It’s not as if the batsman was backing up overly far…
After that famous 4-0 series win in England in 1988, the West Indies have struggled to hold their own in the overseas conditions and are yet to win a series there in more than three decades.
But they have given themselves a chance at snatching a series win in the three-match series that is currently underway after a superbly scripted though nerve-wracking four-wicket victory in Southampton.
Whether they eventually manage to win the series or fail to deceive in the end, I have to give credit where it is due – they played a great match and deserved to win. But how could England, the number four Test team in the world, manage to lose to the lowly eighth-ranked team on their own soil?
The pundits are out there dissecting the reasons. But here are three plausible reasons as to why England lost.
1. The absence of Joe Root in an inexperienced batting line-up
This is a no-brainer. Their best Test batsman of this generation was sorely missed. The moment Dom Sibley got out in the first innings without bothering the scorers, how England fans wished for Joe Root to come out and save the day.
Instead we had one inexperienced batsman after the other stride to the crease and go back in a hurry. Within no time, England were five down for 87! No disrespect to the hardworking Joe Denly, but he shares nothing in common with Root except the first name.
2. An iffy decision at the toss
In retrospect, it may be easy to blame the stand-in captain Ben Stokes for deciding to bat in overcast conditions. After the match, when he was asked if he regrets making that decision, he replied in the negative. He said that if they had batted well enough and put on a decent score, the result would have been different.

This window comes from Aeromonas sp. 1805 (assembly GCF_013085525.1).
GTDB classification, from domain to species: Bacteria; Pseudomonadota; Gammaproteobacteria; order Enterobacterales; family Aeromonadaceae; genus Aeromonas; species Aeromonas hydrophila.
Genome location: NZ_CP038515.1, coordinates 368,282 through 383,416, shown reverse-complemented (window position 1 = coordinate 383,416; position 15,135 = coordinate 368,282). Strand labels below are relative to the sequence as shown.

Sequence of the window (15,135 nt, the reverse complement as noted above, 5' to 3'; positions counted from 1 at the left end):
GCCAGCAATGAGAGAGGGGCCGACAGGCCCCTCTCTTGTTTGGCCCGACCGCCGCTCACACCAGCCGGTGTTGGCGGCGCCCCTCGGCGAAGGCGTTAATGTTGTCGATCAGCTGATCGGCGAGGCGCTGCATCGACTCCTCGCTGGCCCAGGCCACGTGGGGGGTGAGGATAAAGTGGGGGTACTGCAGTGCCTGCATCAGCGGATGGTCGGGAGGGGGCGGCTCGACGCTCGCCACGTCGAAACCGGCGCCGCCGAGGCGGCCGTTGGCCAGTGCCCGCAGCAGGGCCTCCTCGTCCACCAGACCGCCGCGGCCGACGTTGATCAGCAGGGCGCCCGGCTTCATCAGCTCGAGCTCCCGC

He is certainly right, especially considering how the West Indian top order struggled in the fourth-innings chase of a middling target. Had they got a slightly stiffer target, it could well have been a very different story.
However, considering the overhead conditions and an inexperienced and brittle batting line-up in the absence of their talismanic captain Joe Root, Stokes could have asked West Indies to bat. With the pace of Jofra Archer and Mark Wood, along with the wily James Anderson’s swing and Stokes’ own versatility with the ball, they could have put the West Indies under enormous pressure from Day 1.
With the pitch not expected to deteriorate, batting in the fourth innings should not have been a problem. In retrospect, he did make an error of judgment in exposing his brittle top order against a good bowling unit in bowler-friendly conditions.
3. Missed chances in the field
Neither side wrapped themselves in glory when it came to ground fielding and catching. There were no balls galore, especially at crucial moments on wicket-taking deliveries. It did not help that the home umpires failed to spot no balls on a regular basis, allowing the bowlers to be caught off guard when they were found to be no-balling at crucial moments.
However, it was the home team that made more errors on the field, and especially during the fourth innings, when the match was in the balance, and possibly with the advantage to England. The West Indies, while chasing a middling target of 200, were put under serious pressure when they lost their first three wickets with just 27 on the scorecard, and their opening batsman John Campbell retired hurt.
The English bowlers – led by a superb Archer – were on fire, with both Roston Chase and Jermaine Blackwood trying to steady the innings.
With the score on 42, Ben Stokes at slip decided to move to his right in anticipation of a shot from Blackwood, only to realise that the catch came straight to where he was a fraction of a second ago. Had he stayed his ground, it would have been a straight forward catch. Blackwood was on five then. He went on to add 90 more.
That was not the only chance fluffed by England. Jos Buttler missed a rather straight forward chance when he failed to react in time and missed a catch on the leg side. The bowler this time was captain Stokes and Blackwood was again the fortunate batsman, and had still not reached 30.
There were some run-out chances missed, notably by Zak Crawley to run out Blackwood before he had reached 50.
Had England been a little tidier in the field, and supported their bowlers well, it could well have been England who could have scripted a come-from-behind victory.